In her Creative Nonfiction essay “The Braided Essay as Social Justice,” Nicole Walker argues: “The braided essay isn’t a new form. In fact, I think nearly every essay uses a kind of braiding…perhaps,” she continues, “the braided form is most effective when the political and the personal are trying to explain and understand each other." Among personal essays, braided essays are a form particularly welcoming to the vast array of ways—our obsessions, expertise, and contexts--that each of us uses to try to explain the personal. How distinct do the threads in a braided essay need to be and how regular does the movement between strands need to remain in order to guide readers through the piece? In this class we'll read a selection of braided essays and students will do some generative writing each week.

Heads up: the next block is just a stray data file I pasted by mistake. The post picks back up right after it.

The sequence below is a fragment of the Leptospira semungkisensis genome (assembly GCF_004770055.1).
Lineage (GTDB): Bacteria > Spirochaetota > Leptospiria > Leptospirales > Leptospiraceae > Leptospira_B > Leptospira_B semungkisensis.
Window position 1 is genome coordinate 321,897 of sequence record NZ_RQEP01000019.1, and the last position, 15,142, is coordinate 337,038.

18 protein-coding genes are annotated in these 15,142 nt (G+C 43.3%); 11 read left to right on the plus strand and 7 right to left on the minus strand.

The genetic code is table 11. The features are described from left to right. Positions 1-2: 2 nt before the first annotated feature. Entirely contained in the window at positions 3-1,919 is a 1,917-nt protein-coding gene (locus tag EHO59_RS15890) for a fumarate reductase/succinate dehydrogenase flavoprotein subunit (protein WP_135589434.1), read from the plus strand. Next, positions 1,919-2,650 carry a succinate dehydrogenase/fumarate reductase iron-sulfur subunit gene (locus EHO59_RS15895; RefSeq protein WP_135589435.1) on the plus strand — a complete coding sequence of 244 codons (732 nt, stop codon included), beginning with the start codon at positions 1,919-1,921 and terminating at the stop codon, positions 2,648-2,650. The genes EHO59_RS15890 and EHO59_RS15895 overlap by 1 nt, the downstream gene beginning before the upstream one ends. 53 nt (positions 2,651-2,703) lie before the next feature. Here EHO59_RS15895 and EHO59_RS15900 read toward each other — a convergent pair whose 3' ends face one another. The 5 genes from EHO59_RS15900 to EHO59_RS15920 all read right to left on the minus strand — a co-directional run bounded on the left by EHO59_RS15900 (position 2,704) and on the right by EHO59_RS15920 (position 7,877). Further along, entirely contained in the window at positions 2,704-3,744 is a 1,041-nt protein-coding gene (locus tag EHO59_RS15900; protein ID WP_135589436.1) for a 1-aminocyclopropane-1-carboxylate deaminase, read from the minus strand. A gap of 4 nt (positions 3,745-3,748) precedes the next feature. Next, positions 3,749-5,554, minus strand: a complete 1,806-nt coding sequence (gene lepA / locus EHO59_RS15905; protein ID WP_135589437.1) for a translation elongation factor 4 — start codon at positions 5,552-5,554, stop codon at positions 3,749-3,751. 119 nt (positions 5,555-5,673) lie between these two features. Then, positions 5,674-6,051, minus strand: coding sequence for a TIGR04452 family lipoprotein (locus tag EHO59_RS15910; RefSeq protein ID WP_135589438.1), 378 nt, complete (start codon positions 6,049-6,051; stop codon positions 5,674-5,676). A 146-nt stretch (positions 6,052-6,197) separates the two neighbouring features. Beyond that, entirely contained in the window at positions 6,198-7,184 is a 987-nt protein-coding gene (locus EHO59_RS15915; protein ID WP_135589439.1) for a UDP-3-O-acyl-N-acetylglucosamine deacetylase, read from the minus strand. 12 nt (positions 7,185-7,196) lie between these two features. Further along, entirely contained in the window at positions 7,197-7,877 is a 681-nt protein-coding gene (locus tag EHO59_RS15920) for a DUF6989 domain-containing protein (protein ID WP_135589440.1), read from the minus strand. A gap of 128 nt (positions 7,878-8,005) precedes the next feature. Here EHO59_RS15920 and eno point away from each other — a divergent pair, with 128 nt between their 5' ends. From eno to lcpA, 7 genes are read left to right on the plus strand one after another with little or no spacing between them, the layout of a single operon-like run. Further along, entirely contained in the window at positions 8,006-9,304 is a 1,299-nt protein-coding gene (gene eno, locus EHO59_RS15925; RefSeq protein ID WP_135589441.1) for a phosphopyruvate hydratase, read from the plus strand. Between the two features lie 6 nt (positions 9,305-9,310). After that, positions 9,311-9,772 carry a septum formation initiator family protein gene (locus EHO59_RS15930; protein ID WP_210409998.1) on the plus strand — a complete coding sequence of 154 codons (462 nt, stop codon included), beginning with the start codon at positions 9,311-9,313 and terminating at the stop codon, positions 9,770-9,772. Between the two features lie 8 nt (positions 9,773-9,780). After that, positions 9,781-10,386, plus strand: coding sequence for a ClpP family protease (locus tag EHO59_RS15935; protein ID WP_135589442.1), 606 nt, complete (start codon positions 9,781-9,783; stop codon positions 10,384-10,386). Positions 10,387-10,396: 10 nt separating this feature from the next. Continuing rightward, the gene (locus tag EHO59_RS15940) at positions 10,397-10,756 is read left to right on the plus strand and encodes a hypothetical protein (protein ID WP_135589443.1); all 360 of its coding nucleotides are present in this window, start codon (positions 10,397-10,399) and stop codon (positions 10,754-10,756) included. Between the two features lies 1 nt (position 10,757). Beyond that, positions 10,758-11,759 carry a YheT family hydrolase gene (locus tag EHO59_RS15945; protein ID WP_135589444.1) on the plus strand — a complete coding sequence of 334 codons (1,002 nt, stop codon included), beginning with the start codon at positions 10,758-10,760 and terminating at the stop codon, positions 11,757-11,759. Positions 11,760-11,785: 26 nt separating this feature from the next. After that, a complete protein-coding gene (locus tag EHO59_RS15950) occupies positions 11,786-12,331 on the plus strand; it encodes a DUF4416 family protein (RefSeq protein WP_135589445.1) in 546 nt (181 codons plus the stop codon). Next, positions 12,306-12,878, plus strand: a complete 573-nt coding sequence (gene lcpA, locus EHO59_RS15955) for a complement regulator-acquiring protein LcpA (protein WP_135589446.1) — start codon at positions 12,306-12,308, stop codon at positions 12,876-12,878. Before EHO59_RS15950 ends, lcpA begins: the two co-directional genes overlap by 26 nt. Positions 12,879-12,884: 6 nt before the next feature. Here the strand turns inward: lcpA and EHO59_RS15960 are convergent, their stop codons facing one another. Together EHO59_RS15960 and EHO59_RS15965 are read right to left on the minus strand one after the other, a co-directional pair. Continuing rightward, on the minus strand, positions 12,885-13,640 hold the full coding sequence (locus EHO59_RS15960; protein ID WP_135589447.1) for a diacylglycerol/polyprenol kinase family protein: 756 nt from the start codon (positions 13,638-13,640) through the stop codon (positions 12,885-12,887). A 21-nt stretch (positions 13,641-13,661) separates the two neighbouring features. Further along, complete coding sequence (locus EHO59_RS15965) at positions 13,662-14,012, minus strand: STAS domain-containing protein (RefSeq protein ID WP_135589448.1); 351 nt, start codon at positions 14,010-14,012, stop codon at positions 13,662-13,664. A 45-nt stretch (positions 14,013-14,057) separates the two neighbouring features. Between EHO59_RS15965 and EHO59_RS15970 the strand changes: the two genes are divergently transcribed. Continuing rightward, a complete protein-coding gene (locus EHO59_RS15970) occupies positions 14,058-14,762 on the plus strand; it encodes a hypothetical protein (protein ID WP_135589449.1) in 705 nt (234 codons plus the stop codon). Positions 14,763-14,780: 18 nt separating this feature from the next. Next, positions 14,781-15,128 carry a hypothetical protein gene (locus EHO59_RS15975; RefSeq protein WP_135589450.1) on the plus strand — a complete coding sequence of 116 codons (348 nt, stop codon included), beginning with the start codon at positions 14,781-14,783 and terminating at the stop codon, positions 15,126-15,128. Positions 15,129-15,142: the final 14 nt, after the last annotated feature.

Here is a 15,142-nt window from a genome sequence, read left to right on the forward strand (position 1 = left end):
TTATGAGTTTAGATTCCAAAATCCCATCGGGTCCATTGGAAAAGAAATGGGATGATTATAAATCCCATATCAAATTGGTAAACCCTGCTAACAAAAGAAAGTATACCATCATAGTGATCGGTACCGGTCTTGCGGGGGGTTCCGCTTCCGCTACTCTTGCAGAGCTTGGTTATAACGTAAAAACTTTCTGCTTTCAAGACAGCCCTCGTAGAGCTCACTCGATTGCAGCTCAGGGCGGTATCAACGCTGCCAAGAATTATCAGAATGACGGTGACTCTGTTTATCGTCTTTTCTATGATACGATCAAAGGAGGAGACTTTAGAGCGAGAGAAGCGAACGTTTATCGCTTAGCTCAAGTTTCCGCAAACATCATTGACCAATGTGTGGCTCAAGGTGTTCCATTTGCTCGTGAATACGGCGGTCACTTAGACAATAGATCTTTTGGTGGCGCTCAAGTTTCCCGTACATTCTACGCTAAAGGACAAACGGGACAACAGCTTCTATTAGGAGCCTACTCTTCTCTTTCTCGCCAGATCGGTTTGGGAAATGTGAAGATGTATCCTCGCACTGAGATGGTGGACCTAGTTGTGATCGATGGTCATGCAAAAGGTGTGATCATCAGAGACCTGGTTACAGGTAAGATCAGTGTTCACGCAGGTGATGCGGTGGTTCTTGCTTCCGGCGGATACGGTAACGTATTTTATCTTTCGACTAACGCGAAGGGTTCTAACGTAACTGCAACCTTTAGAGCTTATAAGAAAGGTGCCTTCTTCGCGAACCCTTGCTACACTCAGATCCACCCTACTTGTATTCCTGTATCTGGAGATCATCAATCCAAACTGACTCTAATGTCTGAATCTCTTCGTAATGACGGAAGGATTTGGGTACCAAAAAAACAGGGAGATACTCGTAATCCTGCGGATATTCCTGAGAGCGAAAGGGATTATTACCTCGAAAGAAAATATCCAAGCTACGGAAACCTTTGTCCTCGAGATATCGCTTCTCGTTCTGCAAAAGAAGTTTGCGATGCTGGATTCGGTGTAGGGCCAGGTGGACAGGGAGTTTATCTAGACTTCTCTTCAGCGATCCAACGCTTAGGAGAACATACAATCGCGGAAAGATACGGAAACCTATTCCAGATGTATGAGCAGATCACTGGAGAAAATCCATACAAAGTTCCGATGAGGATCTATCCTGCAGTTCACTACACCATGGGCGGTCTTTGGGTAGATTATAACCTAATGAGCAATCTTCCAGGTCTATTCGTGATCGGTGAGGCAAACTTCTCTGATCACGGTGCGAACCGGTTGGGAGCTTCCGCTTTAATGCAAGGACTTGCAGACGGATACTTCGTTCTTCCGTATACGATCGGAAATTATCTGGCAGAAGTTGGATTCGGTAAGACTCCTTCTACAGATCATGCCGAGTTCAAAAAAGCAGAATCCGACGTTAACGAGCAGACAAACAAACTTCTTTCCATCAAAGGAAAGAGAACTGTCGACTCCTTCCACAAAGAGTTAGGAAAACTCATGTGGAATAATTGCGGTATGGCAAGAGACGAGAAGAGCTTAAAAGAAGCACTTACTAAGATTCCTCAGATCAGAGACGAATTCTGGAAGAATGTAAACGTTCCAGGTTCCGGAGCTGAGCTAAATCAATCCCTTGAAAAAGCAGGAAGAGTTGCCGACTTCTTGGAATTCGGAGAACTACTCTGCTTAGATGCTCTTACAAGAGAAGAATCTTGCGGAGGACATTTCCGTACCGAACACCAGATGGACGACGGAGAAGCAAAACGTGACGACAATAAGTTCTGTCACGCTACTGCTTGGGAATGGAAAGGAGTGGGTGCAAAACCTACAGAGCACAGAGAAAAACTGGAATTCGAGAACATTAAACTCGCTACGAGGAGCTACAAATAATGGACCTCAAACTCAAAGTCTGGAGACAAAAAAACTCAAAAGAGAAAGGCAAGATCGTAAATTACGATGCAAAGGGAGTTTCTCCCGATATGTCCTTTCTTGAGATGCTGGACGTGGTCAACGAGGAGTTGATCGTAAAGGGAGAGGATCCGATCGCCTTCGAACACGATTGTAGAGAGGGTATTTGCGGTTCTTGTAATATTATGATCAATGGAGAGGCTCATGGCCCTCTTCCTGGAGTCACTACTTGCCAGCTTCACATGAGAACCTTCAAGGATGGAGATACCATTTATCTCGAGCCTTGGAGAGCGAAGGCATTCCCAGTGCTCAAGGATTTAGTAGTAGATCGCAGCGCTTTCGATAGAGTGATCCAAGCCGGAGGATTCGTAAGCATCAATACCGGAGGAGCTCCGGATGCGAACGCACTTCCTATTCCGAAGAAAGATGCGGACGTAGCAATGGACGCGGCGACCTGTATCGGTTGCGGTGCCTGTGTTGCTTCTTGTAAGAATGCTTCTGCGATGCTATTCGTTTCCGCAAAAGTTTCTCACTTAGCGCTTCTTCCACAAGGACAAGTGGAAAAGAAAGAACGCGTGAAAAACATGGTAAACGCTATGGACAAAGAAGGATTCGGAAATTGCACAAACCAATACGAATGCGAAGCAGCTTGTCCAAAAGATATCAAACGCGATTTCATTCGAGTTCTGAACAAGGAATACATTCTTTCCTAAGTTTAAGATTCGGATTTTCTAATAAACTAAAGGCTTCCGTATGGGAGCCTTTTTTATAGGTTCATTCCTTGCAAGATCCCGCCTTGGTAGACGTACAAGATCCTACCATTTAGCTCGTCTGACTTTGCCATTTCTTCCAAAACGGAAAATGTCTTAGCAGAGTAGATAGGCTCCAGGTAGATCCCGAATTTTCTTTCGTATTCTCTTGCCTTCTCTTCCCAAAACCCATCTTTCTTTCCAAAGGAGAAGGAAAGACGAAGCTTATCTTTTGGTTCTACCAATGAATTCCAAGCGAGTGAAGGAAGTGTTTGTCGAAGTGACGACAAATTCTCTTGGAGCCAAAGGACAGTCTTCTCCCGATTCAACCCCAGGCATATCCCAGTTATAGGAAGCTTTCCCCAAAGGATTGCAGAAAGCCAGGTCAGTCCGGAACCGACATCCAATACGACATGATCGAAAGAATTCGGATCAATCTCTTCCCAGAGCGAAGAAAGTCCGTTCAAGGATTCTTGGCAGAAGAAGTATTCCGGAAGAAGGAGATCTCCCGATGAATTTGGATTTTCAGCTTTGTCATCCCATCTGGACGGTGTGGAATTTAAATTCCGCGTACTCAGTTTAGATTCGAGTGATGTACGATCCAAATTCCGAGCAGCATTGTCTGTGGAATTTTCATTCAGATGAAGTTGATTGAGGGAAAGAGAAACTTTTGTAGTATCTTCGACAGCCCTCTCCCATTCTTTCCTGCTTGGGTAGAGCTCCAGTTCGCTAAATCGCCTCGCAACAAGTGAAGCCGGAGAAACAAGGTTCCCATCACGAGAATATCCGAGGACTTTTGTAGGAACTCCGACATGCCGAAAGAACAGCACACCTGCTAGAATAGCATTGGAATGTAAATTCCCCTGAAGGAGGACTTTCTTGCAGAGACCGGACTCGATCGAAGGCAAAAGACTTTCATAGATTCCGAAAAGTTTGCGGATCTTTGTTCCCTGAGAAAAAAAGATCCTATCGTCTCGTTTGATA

Optional: Want an extra hour of one-on-one attention?
Amanda will provide written feedback on either part of a manuscript OR to help advise with the submission process for a total of an extra hour of consultation time. Please choose this option in the drop-down menu when purchasing this workshop. This extra time will be scheduled directly with the instructor.
Online via ZOOM (link will be sent the week of first class)
January 22, 29, February 5, 12
9am to 10:45am EST
LIMITED TO 7 STUDENTS
About the Instructor...
Amanda Parrish Morgan is the author of STROLLER (Bloomsbury 2022), of which The New Yorker wrote “the central strength of the book is not comprehensiveness but the way the stroller, and Morgan’s experience of her own strollering years, become an omnidirectional magnet, pulling disparate material into friendly proximity.”
Some of Amanda’s writing has appeared in The Rumpus, LitHub, Guernica, The Millions, n+1, Electric Literature, Carve, The American Scholar, The Ploughshares Blog, JSTOR Daily, The Washington Post, Real Simple, Women’s Running and ESPNW.
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